Celiac Disease (CD) [K90.0]
OMIM number: 212750
Dr. med. Kaimo Hirv, Dr. rer. nat. Barbara Bangol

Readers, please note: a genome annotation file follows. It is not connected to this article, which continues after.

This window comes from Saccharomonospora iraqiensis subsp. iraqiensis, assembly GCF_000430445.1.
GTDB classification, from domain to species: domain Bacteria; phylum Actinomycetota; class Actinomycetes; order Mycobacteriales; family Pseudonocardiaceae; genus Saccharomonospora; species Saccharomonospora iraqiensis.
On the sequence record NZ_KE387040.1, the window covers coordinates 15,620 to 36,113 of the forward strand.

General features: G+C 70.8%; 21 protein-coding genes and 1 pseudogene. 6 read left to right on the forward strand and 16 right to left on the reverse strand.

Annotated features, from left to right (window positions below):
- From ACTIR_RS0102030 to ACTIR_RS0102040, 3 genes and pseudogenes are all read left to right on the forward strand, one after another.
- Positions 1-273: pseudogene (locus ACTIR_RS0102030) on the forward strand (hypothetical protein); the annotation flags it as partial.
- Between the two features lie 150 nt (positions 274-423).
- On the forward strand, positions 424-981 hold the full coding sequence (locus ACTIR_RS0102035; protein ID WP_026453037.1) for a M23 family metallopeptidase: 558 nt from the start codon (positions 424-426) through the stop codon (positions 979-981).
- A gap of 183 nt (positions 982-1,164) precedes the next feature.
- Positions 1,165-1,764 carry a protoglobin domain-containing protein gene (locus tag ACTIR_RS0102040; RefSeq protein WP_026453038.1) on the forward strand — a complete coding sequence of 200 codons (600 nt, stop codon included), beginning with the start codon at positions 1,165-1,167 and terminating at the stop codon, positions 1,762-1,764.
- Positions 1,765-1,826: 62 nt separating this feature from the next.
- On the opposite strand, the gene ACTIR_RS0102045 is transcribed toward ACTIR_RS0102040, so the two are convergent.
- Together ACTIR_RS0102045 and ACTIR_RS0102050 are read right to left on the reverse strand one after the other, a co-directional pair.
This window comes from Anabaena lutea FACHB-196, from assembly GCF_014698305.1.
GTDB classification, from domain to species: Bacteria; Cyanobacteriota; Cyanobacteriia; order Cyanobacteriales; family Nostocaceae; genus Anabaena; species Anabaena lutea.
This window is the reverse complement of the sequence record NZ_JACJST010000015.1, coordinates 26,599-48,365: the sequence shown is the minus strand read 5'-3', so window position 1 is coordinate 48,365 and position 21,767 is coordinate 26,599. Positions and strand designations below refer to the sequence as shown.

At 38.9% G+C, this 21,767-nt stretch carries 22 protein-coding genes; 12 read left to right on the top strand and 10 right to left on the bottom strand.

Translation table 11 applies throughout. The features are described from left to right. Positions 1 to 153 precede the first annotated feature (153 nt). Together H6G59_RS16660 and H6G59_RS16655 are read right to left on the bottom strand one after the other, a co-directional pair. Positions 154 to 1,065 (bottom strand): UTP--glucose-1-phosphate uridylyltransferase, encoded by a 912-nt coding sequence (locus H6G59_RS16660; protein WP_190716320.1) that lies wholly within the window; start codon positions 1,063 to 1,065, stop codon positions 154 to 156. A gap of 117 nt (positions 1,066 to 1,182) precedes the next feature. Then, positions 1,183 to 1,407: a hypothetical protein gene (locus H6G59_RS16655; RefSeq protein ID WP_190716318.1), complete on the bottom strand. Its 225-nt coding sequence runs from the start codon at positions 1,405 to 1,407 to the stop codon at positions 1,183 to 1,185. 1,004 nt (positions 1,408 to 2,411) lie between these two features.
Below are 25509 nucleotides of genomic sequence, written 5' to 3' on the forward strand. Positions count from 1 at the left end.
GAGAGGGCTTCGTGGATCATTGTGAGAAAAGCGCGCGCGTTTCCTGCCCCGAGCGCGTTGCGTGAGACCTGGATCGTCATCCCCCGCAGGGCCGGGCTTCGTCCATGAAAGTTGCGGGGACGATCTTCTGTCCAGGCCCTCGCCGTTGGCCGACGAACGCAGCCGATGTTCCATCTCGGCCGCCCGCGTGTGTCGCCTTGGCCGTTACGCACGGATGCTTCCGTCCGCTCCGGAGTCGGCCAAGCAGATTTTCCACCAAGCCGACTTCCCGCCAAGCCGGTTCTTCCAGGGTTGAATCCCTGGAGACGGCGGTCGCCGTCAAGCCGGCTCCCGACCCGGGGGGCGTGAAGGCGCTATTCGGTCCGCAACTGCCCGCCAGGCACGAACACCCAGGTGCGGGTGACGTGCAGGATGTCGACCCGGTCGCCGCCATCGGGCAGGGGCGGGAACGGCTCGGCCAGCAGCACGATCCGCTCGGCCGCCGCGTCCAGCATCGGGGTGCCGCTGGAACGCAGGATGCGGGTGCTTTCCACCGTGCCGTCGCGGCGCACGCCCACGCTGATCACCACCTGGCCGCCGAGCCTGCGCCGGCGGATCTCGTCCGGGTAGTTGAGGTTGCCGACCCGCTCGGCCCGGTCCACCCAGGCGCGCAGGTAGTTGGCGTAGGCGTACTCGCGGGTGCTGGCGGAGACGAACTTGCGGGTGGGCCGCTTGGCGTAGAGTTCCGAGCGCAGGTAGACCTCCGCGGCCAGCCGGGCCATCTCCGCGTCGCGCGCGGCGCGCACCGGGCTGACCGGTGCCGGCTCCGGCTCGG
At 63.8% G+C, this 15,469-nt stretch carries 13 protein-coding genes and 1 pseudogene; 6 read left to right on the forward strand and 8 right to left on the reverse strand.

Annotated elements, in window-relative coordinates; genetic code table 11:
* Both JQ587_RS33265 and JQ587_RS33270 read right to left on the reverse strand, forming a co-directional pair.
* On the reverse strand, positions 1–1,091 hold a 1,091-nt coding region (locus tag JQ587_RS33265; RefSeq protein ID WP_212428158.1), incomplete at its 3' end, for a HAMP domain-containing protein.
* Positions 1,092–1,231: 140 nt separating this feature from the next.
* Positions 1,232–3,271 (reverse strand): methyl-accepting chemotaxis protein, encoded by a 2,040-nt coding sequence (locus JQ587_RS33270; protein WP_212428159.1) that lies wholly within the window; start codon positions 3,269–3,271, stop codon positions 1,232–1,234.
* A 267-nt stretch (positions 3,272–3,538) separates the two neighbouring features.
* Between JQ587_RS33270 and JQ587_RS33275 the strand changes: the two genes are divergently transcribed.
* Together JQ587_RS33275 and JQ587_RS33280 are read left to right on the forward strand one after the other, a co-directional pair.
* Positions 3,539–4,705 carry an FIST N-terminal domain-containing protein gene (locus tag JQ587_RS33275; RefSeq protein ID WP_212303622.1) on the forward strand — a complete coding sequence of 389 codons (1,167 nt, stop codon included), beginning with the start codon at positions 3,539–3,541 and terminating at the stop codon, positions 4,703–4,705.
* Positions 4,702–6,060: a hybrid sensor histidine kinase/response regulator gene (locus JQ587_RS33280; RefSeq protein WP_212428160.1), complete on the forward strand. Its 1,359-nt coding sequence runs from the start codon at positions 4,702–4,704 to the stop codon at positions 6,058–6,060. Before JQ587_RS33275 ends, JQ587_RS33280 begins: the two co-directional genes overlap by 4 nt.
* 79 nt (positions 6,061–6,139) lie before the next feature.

Celiac disease (CD), in adults also referred to as endemic sprue, is a disease of the small intestine caused by grain proteins leading to lymphocytic infiltration and damage of the intestinal mucosa. Activation of B lymphocytes cause the formation of various celiac specific antibodies, which can be analyzed if celiac disease is suspected. Celiac disease is among the diseases associated most with HLA. Almost every patient suffering from celiac disease carries the HLA class II alleles HLA-DQ2 and/or HLA-DQ8. Only these HLA molecules are capable of presenting gliadin peptides (degradation products of gluten) and to trigger an immunologic response. Approximately 95% of all patients are HLA-DQ2 (DQB1*02, DQA1*05) positive. The majority of the remaining patients carry HLA-DQ8 (DQB1*03:02, DQA1*03). The negative predictive value of HLA testing is therefore almost 100%. The positive predictive value, however, is very low, since approximately 40% of the European population carries these HLA alleles. The ESPGHAN guidelines recommend determination of HLA-DQ2 and DQ8 for patients with unclear diagnosis due to unclear biopsy or serology. If biopsy of the small intestine is not to be carried out in children with strong clinical suspicion of celiac disease and high antibody titers, HLA typing is recommended to add strength to the diagnosis. HLA testing should be carried out in asymptomatic persons who are at an elevated risk of developing celiac disease. If no HLA-DQ2 / DQ8 is detected, no regular serologic monitoring is necessary.